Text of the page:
1. Defense Against the Dark Arts of Copyright Trolling by Matthew Sag (Loyola University Chicago School of Law) and Jake Haskell (Independent)
Lawsuits targeting anonymous defendants accused of illegal file sharing have transformed the copyright litigation landscape over the past few years. The practice is called copyright trolling because of the opportunistic way plaintiffs exploit information asymmetries, the high cost of federal court litigation, and the extravagant threat of statutory damages for copyright infringement to leverage settlements from the guilty and the innocent alike. I have written about various aspects of this phenomenon in previous articles, but in Defense Against the Dark Arts of Copyright Trolling my coauthor and I set out to do something more immediately helpful.
Many ordinary working people are coerced into settling meritless or mistargeted copyright trolling suits because so few lawyers are willing or able to take on these cases. Jake Haskell (a former student of mine at Loyola University Chicago) and I thought that we could level the playing field by exposing the tactics and weaknesses of the typical copyright troll. We wrote this article as a public service and we were unsure whether anyone would want to publish it at all. We certainly didn’t expect 4000 people to download it! We are grateful for the interest that so many lawyers, tech bloggers and others have expressed in this project. – Matthew Sag
Matt Sag was my Copyright professor when I was in school, and he’s been interested in copyright trolling for a while. He got me interested in the subject, and I worked with him on the paper after I passed the bar. We both saw this as a social justice issue. Many of the people affected by the sort of predatory litigation trends we describe are low-income, unfamiliar or wary of the courts, or otherwise vulnerable.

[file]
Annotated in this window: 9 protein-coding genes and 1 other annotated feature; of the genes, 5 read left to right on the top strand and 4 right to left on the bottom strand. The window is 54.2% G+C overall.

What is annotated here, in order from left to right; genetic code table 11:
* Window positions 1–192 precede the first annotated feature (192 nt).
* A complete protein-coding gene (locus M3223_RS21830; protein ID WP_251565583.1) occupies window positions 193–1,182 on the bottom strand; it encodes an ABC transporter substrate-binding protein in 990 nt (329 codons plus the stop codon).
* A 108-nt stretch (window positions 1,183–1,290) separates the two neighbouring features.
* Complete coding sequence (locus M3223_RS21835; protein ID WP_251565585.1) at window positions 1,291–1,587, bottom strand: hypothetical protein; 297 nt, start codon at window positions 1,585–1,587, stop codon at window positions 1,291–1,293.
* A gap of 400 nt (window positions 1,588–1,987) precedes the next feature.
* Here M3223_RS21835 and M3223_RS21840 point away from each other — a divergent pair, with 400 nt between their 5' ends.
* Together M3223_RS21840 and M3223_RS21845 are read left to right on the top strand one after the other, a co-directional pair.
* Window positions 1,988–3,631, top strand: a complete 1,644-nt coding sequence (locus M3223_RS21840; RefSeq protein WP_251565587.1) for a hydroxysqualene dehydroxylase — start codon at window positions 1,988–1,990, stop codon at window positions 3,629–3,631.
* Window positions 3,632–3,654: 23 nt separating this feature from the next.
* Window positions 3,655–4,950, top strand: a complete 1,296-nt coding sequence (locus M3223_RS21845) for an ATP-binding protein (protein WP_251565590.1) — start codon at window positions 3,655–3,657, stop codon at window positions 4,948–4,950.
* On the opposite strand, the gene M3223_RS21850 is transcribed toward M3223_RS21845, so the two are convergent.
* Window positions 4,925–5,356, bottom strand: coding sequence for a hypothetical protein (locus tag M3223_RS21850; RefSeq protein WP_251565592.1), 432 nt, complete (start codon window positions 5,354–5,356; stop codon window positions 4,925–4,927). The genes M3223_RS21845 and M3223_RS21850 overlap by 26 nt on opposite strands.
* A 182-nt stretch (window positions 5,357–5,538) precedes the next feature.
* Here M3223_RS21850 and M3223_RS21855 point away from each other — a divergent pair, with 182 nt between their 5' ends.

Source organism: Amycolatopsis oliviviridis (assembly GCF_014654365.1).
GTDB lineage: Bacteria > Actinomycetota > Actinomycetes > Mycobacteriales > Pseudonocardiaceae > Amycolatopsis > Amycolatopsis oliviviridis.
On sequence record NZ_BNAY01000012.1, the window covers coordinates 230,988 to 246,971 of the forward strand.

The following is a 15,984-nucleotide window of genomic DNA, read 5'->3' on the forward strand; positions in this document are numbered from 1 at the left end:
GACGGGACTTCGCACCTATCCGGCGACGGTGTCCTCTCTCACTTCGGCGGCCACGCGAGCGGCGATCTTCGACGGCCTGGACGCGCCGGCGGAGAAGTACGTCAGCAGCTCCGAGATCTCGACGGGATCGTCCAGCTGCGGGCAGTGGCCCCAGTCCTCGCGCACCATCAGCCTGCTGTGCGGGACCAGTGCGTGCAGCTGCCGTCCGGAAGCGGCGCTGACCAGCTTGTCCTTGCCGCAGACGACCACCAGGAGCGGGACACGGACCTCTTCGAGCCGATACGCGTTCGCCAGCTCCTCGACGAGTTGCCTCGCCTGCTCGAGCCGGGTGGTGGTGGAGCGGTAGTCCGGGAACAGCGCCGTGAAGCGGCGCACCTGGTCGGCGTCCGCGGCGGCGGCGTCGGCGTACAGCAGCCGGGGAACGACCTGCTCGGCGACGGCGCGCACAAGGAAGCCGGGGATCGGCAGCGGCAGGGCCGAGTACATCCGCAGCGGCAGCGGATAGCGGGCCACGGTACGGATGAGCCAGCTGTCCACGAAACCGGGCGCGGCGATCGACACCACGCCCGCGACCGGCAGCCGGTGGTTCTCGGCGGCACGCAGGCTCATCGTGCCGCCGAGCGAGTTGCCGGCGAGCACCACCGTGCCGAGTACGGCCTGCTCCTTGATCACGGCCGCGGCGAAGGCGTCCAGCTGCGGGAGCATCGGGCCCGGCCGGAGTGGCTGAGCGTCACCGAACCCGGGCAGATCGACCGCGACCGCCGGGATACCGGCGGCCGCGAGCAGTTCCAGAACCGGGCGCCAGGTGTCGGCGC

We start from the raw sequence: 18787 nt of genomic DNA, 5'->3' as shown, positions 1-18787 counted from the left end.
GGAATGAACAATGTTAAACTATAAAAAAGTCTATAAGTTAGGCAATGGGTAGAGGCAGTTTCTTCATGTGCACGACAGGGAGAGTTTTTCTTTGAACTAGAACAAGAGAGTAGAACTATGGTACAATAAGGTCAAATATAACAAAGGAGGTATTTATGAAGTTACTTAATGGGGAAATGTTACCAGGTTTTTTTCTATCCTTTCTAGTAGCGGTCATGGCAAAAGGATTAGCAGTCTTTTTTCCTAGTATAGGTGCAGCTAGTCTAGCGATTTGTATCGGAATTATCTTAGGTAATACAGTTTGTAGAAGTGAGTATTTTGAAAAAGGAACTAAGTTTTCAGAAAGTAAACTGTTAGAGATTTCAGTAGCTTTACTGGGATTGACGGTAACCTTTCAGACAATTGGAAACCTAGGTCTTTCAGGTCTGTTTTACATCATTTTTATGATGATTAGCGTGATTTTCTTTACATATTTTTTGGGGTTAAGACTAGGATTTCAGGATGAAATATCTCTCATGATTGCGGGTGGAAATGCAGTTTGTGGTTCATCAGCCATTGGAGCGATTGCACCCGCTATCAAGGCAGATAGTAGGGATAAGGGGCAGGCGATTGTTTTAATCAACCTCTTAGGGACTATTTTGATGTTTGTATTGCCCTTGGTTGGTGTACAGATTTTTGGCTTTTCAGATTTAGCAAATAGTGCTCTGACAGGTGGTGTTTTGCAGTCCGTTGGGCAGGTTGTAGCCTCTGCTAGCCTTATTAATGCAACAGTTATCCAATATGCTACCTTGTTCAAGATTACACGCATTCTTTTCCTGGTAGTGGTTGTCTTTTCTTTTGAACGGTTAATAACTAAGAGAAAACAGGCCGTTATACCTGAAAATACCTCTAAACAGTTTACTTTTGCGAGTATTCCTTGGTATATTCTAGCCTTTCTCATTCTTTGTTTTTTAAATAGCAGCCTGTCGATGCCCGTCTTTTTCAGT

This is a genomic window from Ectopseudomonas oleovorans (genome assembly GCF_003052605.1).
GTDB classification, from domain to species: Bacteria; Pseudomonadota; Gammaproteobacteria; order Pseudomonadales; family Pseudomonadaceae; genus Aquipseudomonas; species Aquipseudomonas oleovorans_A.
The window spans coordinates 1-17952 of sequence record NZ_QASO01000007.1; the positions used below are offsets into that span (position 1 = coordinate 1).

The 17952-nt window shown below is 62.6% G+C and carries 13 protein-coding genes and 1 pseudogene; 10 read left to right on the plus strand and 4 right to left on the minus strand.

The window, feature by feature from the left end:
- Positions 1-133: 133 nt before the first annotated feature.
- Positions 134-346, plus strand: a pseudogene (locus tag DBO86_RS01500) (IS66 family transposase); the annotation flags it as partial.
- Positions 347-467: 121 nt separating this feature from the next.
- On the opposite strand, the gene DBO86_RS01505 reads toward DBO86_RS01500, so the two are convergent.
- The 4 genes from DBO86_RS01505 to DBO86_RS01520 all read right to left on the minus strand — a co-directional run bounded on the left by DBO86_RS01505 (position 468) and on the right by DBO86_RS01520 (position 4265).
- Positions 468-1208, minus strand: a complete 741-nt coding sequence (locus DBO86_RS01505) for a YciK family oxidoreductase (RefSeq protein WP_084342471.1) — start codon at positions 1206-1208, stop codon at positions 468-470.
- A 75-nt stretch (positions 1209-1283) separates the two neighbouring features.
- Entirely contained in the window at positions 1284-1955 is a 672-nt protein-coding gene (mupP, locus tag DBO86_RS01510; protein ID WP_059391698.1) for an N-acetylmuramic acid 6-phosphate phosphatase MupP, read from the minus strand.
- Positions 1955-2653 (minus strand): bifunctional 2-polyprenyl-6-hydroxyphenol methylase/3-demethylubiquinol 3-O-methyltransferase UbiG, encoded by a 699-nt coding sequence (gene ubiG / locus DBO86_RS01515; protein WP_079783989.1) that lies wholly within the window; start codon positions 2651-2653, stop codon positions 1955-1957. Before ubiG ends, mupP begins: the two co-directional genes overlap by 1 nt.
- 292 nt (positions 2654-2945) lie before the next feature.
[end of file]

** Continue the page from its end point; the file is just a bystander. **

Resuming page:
We were very much hoping to be able to cut through most of the technical goop that permeates file-sharing cases and touch the heart of the issue, so that even attorneys unfamiliar with copyright law and intimidated by internet jargon could help. Matt wanted to show a clear roadmap of the the courts’ position on the issues, and I wanted to work on countering the troll’s typical arguments.
We are stoked to see how many people are reading this article! We hope it can be useful. – Jake Haskell
3. Medieval and Early Modern Coinage and Its Problems by Meir Kohn (Dartmouth College – Department of Economics)
4. ‘Rape-Adjacent’: Imagining Legal Responses to Nonconsensual Condom Removal by Alexandra Brodsky (Yale Law School)
5. Presidents Lack the Authority to Abolish or Diminish National Monuments by Mark Squillace (University of Colorado Law School) and Eric Biber (University of California, Berkeley – School of Law) and Nicholas Bryner (Emmett Institute on Climate Change and the Environment, UCLA School of Law) and Sean Hecht (University of California, Los Angeles (UCLA) – School of Law)